Borneo International Marathon 2012




Fresh from Boston (merely 3 weeks ago), and with my sun scorched tan, reminiscence of the hottest Boston Marathon in history, I headed East towards another hot spot: Borneo. Poised for another session of "self discovery" in the 5th Borneo International Marathon.

Arrived in KK on 5th May from Penang. Met up with fellow Seremban runners as I checked in to Likas Square Condotel. This was to be my third BIM. Having participated in 2009 and 2010, I held fairly fond memories of the experiences. Besides, the Seremban crowd had decided on mass registration, I didn't want to be left out.

Perhaps it was intentional, BIM has always been a small scaled local event. It may not be as glamorous as SCKLM or SCMS, yet it was certainly not inferior to them. In fact, among the local marathoners, it is still one of the favourites. The BIM organizer must be doing something right.

We had an early night but to alter a sleeping pattern at will would be asking too much. Most of us afforded only 3-4 hours of snooze before we "woke up" at 2am to ready ourselves for the 3 am gun off. The reason for this unsociable hour is undoubtedly due to previous comments about the heat issue in Sabah. Over there, the sun rises at 6am. And by 9am, it certainly felt more like noon. So, in order to avoid frying the participants, (especially the back packers), starting at 3 am seemed the logical thing to do. Otherwise, the prospect of sunbathing would certainly be a deterrent to the less enthusiastic. But to the seasoned hardcore, a mere shrug was all you could elicit from such suggestion. What's a little sun?....

Teh, TC, Heng, Foo, Lim, Steve, myself and Teng. The Seremban runners.
We made our way to Likas Stadium which was only minutes away by foot. It was only then that I discovered, to my dismay, that my GPS had malfunctioned. Amidst frantic-fidgeting to get it to work and intermittent photo snaps, the announcement came. We were about to start. I scurried to the front and tried to position myself near the start. It was not hard. There were only 345 FM participants.

I had to content with chrono. I was a bit distracted. The price to pay for over reliance on GPS. Well, perhaps it was time to learn to do without it. Still, I had hoped that the mileage markers would help indicate my pace. But it turned out that the markers were scarce as the journey unfolded. I counted only 3 that I could visibly register.

Anyway, at gun off, I ran ahead at what some would term effort-based pace. I didn't know how fast I was going until I saw Moey at about 5km, then I knew I was going a tat too fast. But I wasn't sure if he was taking it easy at the start, aiming perhaps at a negative split. So, I overtook him instead of keeping pace with him. I think that was probably a mistake.

But I felt alright with that pace and by 10km, I was registering 44 minutes on my watch. After a few U-turns, by the time I reached 28km, I was just a little over 2 hours. But that was when I realized that my pace was not sustainable. The classic mistake of going out too fast. But I never learn. In cooler climate, you can perhaps get away with it but in warmer and humid places, it is a "death" wish.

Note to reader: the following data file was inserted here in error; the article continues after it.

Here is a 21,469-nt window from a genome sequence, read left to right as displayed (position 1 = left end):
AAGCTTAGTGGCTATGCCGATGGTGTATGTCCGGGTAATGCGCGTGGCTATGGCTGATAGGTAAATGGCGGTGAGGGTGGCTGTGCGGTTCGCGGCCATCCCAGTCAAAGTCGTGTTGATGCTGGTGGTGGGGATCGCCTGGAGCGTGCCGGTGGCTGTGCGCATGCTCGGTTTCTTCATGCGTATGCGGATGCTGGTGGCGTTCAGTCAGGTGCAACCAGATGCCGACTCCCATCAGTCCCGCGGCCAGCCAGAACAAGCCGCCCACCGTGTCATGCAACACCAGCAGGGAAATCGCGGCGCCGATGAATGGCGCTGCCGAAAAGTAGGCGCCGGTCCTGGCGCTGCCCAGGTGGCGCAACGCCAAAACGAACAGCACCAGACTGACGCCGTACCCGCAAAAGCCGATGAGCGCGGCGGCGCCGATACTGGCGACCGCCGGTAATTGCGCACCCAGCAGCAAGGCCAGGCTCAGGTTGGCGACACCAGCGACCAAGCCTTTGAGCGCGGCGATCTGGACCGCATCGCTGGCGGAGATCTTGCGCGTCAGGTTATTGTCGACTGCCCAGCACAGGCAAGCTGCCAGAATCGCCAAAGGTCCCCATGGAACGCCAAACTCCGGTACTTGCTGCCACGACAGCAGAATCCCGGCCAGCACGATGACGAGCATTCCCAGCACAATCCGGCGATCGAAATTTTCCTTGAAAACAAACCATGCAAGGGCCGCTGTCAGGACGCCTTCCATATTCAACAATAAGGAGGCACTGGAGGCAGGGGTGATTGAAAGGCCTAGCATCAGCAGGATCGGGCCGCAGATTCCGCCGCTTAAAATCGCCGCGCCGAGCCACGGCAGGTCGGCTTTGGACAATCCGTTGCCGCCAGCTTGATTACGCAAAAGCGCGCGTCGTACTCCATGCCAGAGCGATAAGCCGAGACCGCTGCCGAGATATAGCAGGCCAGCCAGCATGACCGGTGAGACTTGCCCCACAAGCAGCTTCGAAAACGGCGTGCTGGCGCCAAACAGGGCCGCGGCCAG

So, I pushed a little harder and gave my muscles more that they had bargained for. By 32km, Moey caught up and sped forward towards an excellent finish. Well executed plan and terrific strategy. I was thinking: That is the way a pro does it. So, I learned something new that morning.

What was I to do but plod on? So I did with a little more quicken pace when I saw the stadium from a distance. I finished in 3:22:06. Not exactly ecstatic about the result, but I was just happy to race alongside Moey. And learn some valuable lesson that I would hopefully remember to apply some day.

I was positioned as the first runner up for Men's Veteran category. But overall, I must be about 7th or 8th place. To get a trophy and monetary prize was certainly a bonus. It sounded great but let's get back down to earth from cloud 9 because it was in fact a small field. Suffice to say, the only important thing at the end of the day is your finish. And on that, I knew I made a poor judgement call.

Ng (4th), Gavin Bong (3rd), Moey (Champion), myself, Alex Tiong (5th, from S'pore)
Well, I am nonetheless grateful for the experience. Strategic planning is just as important (if not MORE) as powering through a race with brute force. Learning to conserve and being patient is a mark of a wiser and seasoned runner. It certainly will make the difference between achieving that better time or crashing out early.

Learn and never stop learning. I think that is my take home message.



Comments

  1. Congrats and excellent work! I'm taking a cue from you, especially when you said 'Strategic planning is just as important (if not MORE) as powering through a race with brute force. Learning to conserve and being patient is a mark of a wiser and seasoned runner.' That's gonna be my game plan for the SCKLM.

    Happy Feet

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    1. Yes, Nick. I am learning this the hard way.

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  2. Well done Francis! It was still a great run and now I learn that even at your level, the learning process still continue :)

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    Replies
    1. Yes. Deo. Most definitely. The learning never ends...
      Deo, you have progressed tremendously well in just a very short time. Keep it up! Do the homework and you will soon be cracking that sub 4 and beyond!

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